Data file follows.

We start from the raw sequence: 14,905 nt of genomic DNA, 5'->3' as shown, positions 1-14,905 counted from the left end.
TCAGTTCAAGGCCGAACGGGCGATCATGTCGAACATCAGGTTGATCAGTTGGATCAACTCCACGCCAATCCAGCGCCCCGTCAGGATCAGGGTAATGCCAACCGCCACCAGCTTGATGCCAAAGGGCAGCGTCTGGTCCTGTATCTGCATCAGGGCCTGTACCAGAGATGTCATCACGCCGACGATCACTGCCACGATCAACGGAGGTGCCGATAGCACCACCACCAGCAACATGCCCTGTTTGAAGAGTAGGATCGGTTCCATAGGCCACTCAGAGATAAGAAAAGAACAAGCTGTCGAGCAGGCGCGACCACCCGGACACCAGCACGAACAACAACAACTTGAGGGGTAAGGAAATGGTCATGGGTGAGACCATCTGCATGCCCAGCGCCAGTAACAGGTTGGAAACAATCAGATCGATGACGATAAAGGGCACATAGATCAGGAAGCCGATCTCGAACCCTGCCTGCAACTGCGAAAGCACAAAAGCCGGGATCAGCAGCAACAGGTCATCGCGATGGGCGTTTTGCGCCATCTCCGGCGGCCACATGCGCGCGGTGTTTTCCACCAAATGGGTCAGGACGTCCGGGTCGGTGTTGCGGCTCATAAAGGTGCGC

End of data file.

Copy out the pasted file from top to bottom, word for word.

We start from the raw sequence: 14,905 nt of genomic DNA, 5'->3' as shown, positions 1-14,905 counted from the left end.
TCAGTTCAAGGCCGAACGGGCGATCATGTCGAACATCAGGTTGATCAGTTGGATCAACTCCACGCCAATCCAGCGCCCCGTCAGGATCAGGGTAATGCCAACCGCCACCAGCTTGATGCCAAAGGGCAGCGTCTGGTCCTGTATCTGCATCAGGGCCTGTACCAGAGATGTCATCACGCCGACGATCACTGCCACGATCAACGGAGGTGCCGATAGCACCACCACCAGCAACATGCCCTGTTTGAAGAGTAGGATCGGTTCCATAGGCCACTCAGAGATAAGAAAAGAACAAGCTGTCGAGCAGGCGCGACCACCCGGACACCAGCACGAACAACAACAACTTGAGGGGTAAGGAAATGGTCATGGGTGAGACCATCTGCATGCCCAGCGCCAGTAACAGGTTGGAAACAATCAGATCGATGACGATAAAGGGCACATAGATCAGGAAGCCGATCTCGAACCCTGCCTGCAACTGCGAAAGCACAAAAGCCGGGATCAGCAGCAACAGGTCATCGCGATGGGCGTTTTGCGCCATCTCCGGCGGCCACATGCGCGCGGTGTTTTCCACCAAATGGGTCAGGACGTCCGGGTCGGTGTTGCGGCTCATAAAGGTGCGC